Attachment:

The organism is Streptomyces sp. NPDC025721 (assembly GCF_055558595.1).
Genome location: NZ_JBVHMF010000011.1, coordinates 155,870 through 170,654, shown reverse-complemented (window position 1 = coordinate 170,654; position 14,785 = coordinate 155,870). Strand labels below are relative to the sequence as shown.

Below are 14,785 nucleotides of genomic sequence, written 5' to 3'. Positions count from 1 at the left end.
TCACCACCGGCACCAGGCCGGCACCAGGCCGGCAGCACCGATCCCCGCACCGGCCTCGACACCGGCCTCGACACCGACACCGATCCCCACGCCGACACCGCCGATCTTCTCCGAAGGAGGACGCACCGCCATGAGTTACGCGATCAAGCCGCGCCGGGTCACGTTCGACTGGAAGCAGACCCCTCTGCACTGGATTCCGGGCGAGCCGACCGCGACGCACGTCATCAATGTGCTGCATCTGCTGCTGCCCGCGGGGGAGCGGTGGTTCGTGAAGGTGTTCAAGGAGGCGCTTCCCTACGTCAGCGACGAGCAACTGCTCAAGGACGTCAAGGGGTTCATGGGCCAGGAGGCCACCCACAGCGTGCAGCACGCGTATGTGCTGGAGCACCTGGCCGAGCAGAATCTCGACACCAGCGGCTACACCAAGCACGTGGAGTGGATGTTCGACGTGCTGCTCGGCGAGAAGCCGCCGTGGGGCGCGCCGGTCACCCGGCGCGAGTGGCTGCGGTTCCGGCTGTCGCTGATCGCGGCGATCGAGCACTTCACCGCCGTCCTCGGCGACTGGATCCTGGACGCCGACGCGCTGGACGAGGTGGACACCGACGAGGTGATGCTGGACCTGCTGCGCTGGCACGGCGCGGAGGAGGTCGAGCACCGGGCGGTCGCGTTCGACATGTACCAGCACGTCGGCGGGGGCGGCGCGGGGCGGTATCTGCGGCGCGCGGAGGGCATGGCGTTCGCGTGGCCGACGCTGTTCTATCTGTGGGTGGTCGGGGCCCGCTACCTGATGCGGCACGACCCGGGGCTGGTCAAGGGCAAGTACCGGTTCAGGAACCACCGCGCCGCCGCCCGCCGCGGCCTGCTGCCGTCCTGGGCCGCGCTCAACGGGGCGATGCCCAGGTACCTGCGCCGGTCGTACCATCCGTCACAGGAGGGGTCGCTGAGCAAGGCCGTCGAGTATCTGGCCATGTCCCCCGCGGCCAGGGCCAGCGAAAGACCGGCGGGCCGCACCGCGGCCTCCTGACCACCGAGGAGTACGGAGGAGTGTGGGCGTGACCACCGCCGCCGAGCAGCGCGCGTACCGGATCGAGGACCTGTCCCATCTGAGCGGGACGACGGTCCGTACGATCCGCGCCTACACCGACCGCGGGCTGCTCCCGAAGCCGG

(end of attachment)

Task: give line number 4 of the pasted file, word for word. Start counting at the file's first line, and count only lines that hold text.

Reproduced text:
TCACCACCGGCACCAGGCCGGCACCAGGCCGGCAGCACCGATCCCCGCACCGGCCTCGACACCGGCCTCGACACCGACACCGATCCCCACGCCGACACCGCCGATCTTCTCCGAAGGAGGACGCACCGCCATGAGTTACGCGATCAAGCCGCGCCGGGTCACGTTCGACTGGAAGCAGACCCCTCTGCACTGGATTCCGGGCGAGCCGACCGCGACGCACGTCATCAATGTGCTGCATCTGCTGCTGCCCGCGGGGGAGCGGTGGTTCGTGAAGGTGTTCAAGGAGGCGCTTCCCTACGTCAGCGACGAGCAACTGCTCAAGGACGTCAAGGGGTTCATGGGCCAGGAGGCCACCCACAGCGTGCAGCACGCGTATGTGCTGGAGCACCTGGCCGAGCAGAATCTCGACACCAGCGGCTACACCAAGCACGTGGAGTGGATGTTCGACGTGCTGCTCGGCGAGAAGCCGCCGTGGGGCGCGCCGGTCACCCGGCGCGAGTGGCTGCGGTTCCGGCTGTCGCTGATCGCGGCGATCGAGCACTTCACCGCCGTCCTCGGCGACTGGATCCTGGACGCCGACGCGCTGGACGAGGTGGACACCGACGAGGTGATGCTGGACCTGCTGCGCTGGCACGGCGCGGAGGAGGTCGAGCACCGGGCGGTCGCGTTCGACATGTACCAGCACGTCGGCGGGGGCGGCGCGGGGCGGTATCTGCGGCGCGCGGAGGGCATGGCGTTCGCGTGGCCGACGCTGTTCTATCTGTGGGTGGTCGGGGCCCGCTACCTGATGCGGCACGACCCGGGGCTGGTCAAGGGCAAGTACCGGTTCAGGAACCACCGCGCCGCCGCCCGCCGCGGCCTGCTGCCGTCCTGGGCCGCGCTCAACGGGGCGATGCCCAGGTACCTGCGCCGGTCGTACCATCCGTCACAGGAGGGGTCGCTGAGCAAGGCCGTCGAGTATCTGGCCATGTCCCCCGCGGCCAGGGCCAGCGAAAGACCGGCGGGCCGCACCGCGGCCTCCTGACCACCGAGGAGTACGGAGGAGTGTGGGCGTGACCACCGCCGCCGAGCAGCGCGCGTACCGGATCGAGGACCTGTCCCATCTGAGCGGGACGACGGTCCGTACGATCCGCGCCTACACCGACCGCGGGCTGCTCCCGAAGCCGG